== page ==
Thursday, August 9, 2012

Struggling in America - M. Cordero

This is the third story in this series.  I am still collecting your stories on an ongoing basis.  My desire is to show many perspectives of real life in America where real people are or have struggled.  Please send them to


I am exactly the kind of person you would expect to be on government assistance. Single mom with two kids.  And I love/hate that I fit that stereotype.

You see I have quite a few friends and acquaintances that don’t believe in welfare. They see it as people weaning off the government and too lazy to get off their a** and work. They picture a hoochie mama with six snotty nosed screaming kids in a rundown house on the wrong side of the tracks. They picture a clueless valley girl chatting on her bedazzled cellphone, pulling food stamps out of her Fendi purse to pay for steak and ice cream. They don’t realize that there are people who actually NEED assistance.

Well, I have worked in a grocery store where food stamps are accepted, meanwhile needing them myself because that part-time minimum wage job and the food stamps, were the only thing keeping me from being totally dependant on my parents for help, or running back to my cheating ex who treated me like garbage. In spite of having served for four and a half years in the Air Force, this was the only job I could get after getting out of the military.

The economy is bad and I don’t have a college degree yet, so my choices are limited. I’m not sitting around having a pity-party though. I will be starting my freshman year of college soon, and will one day be financially secure/stable. I will not take my success for granted, knowing that life was once difficult, and that I struggled to get by, month to month.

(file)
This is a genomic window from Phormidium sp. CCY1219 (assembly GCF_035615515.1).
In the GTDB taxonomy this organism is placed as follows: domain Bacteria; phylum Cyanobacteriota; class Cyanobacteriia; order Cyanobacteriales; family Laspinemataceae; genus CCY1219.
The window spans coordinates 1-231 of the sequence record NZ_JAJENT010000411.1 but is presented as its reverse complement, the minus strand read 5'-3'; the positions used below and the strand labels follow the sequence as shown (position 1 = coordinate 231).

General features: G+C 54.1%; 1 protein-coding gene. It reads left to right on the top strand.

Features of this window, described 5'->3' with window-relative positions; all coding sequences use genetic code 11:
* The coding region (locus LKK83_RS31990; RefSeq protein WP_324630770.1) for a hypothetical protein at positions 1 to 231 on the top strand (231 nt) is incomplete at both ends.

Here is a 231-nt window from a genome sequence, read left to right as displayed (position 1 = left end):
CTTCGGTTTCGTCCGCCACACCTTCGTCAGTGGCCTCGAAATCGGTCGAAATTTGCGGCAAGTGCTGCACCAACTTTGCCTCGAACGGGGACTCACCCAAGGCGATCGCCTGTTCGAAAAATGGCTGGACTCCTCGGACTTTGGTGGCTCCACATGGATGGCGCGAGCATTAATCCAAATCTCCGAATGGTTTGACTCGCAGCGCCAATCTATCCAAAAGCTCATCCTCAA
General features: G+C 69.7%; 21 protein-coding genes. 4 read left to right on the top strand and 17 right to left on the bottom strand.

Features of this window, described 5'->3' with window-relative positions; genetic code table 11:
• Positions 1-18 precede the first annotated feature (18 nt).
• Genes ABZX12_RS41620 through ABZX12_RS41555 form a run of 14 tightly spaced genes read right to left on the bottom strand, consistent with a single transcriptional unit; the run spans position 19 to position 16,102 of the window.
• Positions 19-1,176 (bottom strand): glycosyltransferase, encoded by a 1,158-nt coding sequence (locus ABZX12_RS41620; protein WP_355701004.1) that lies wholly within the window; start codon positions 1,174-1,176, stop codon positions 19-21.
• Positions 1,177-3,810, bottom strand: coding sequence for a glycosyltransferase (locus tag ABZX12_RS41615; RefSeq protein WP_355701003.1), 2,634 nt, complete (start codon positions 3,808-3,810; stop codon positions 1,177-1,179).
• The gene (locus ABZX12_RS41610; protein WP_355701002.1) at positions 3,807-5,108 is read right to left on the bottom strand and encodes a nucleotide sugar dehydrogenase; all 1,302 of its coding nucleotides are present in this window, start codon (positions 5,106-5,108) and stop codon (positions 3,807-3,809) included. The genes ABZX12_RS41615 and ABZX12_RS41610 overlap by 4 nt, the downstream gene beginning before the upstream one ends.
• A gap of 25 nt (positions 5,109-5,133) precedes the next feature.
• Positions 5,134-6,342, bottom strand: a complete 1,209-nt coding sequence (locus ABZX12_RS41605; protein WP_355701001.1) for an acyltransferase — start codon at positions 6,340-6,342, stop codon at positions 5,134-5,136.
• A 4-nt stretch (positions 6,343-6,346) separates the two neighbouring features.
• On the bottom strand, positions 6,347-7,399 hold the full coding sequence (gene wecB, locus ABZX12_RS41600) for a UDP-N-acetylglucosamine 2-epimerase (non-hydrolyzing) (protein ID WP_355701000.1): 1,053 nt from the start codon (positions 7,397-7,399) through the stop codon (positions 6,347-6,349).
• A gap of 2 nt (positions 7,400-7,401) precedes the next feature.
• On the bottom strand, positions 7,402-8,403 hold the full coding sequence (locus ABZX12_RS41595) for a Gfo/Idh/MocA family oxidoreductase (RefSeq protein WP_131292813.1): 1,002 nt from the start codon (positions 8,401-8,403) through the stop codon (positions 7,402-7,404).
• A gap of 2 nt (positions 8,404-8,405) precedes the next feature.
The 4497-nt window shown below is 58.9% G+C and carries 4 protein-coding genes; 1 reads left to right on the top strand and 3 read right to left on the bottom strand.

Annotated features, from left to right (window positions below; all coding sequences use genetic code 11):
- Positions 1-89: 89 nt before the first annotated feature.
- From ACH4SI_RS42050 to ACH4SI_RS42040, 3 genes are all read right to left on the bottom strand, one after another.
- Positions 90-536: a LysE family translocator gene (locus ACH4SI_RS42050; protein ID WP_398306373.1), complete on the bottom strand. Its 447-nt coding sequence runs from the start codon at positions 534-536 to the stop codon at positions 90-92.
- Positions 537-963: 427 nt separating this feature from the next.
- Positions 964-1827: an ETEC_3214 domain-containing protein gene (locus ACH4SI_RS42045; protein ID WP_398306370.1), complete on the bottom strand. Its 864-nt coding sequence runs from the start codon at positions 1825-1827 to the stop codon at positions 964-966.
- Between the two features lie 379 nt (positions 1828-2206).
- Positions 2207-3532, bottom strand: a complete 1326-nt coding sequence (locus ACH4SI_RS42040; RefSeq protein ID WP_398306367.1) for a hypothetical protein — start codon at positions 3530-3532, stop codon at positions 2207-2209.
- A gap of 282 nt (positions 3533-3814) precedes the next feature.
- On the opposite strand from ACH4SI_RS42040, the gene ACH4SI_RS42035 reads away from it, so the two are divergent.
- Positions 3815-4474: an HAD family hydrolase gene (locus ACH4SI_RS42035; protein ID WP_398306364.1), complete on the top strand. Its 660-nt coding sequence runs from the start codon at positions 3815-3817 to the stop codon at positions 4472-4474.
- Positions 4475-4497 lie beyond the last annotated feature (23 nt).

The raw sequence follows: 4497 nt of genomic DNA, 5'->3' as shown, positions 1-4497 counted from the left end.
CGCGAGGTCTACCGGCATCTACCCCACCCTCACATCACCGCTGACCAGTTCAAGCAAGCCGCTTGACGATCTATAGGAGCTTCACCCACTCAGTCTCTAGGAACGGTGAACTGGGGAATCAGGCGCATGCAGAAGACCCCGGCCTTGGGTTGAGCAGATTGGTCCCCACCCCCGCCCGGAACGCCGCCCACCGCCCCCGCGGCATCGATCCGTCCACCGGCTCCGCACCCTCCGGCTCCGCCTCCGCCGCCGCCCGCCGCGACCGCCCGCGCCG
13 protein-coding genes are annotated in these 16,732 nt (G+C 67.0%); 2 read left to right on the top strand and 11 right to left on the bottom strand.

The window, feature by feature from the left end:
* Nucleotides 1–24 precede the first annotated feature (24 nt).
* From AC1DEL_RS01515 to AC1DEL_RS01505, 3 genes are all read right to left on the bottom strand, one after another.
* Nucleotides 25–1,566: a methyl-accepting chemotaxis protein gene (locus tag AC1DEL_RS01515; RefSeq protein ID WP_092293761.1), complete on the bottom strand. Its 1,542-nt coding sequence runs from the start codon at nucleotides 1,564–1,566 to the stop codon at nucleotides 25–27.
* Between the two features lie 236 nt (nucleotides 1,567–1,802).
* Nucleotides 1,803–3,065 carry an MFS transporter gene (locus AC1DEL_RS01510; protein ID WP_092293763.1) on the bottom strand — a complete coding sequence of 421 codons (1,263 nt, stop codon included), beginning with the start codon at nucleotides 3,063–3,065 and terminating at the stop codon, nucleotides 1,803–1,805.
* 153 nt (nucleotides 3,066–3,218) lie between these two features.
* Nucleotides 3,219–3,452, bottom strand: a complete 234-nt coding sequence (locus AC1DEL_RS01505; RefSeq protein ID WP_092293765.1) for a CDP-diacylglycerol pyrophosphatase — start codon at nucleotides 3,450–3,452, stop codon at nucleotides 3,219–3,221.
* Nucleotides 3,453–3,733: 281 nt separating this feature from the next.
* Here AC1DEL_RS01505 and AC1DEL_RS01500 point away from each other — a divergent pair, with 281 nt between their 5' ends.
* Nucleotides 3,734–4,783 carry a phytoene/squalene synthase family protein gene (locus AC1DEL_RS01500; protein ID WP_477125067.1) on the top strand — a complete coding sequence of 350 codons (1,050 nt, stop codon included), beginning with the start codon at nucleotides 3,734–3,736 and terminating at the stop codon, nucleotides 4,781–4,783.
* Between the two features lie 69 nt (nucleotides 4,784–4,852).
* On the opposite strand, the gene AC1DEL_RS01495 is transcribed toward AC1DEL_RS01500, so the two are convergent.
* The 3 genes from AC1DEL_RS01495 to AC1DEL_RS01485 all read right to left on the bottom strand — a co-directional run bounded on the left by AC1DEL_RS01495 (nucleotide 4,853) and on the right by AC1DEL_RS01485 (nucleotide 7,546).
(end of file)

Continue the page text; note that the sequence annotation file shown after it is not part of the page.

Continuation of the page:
I used to feel differently about welfare. The first time I used WIC (Women, Infants, and Children vouchers) I looked around, nervous and embarrassed. My parents, though poor, would never have ventured into a welfare office if their life depended on it. They believed in staying debt free, but were never actually able to. My dad often worked two or three low paying jobs at a time, just to keep food on the table. One day there was no food. Some generous church people rallied together to bring us a box full of groceries. No offense to my parents, they did their best.

Even so, I would never deny my children food due to my own pride. And pride is exactly the problem with how people perceive governmental assistance. There are people who genuinely need the help. Those with lifelong disabilities, and those temporarily out of work alike. Churches, charities, and family can help only so much. If we pay taxes to the government, it’s only fair that the government be there for it’s citizens when they are down and out.

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